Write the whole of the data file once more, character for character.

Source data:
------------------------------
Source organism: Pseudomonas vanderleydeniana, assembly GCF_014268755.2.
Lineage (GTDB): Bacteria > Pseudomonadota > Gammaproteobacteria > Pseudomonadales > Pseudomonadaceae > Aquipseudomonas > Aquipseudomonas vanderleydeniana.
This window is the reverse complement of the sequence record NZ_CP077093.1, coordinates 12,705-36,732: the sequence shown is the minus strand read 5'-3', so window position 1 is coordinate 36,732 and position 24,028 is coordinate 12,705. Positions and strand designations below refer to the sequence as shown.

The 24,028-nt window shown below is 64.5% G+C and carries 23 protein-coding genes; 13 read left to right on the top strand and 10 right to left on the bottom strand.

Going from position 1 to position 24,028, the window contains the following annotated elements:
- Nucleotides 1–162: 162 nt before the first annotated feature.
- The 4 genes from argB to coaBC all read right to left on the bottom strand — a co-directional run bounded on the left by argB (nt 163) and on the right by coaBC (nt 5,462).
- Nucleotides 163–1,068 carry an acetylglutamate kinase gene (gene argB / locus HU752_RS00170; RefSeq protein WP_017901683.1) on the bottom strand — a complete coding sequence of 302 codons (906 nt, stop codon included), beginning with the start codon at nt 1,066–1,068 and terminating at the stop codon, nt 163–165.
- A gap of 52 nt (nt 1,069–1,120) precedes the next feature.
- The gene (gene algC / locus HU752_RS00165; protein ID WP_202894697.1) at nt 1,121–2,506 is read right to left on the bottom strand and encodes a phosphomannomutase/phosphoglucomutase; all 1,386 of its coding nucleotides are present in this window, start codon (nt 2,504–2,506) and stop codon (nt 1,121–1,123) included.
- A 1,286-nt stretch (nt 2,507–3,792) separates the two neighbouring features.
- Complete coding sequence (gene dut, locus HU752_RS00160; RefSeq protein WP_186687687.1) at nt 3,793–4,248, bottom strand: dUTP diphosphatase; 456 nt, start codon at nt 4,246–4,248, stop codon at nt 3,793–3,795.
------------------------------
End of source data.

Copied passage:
Source organism: Pseudomonas vanderleydeniana, assembly GCF_014268755.2.
Lineage (GTDB): Bacteria > Pseudomonadota > Gammaproteobacteria > Pseudomonadales > Pseudomonadaceae > Aquipseudomonas > Aquipseudomonas vanderleydeniana.
This window is the reverse complement of the sequence record NZ_CP077093.1, coordinates 12,705-36,732: the sequence shown is the minus strand read 5'-3', so window position 1 is coordinate 36,732 and position 24,028 is coordinate 12,705. Positions and strand designations below refer to the sequence as shown.

The 24,028-nt window shown below is 64.5% G+C and carries 23 protein-coding genes; 13 read left to right on the top strand and 10 right to left on the bottom strand.

Going from position 1 to position 24,028, the window contains the following annotated elements:
- Nucleotides 1–162: 162 nt before the first annotated feature.
- The 4 genes from argB to coaBC all read right to left on the bottom strand — a co-directional run bounded on the left by argB (nt 163) and on the right by coaBC (nt 5,462).
- Nucleotides 163–1,068 carry an acetylglutamate kinase gene (gene argB / locus HU752_RS00170; RefSeq protein WP_017901683.1) on the bottom strand — a complete coding sequence of 302 codons (906 nt, stop codon included), beginning with the start codon at nt 1,066–1,068 and terminating at the stop codon, nt 163–165.
- A gap of 52 nt (nt 1,069–1,120) precedes the next feature.
- The gene (gene algC / locus HU752_RS00165; protein ID WP_202894697.1) at nt 1,121–2,506 is read right to left on the bottom strand and encodes a phosphomannomutase/phosphoglucomutase; all 1,386 of its coding nucleotides are present in this window, start codon (nt 2,504–2,506) and stop codon (nt 1,121–1,123) included.
- A 1,286-nt stretch (nt 2,507–3,792) separates the two neighbouring features.
- Complete coding sequence (gene dut, locus HU752_RS00160; RefSeq protein WP_186687687.1) at nt 3,793–4,248, bottom strand: dUTP diphosphatase; 456 nt, start codon at nt 4,246–4,248, stop codon at nt 3,793–3,795.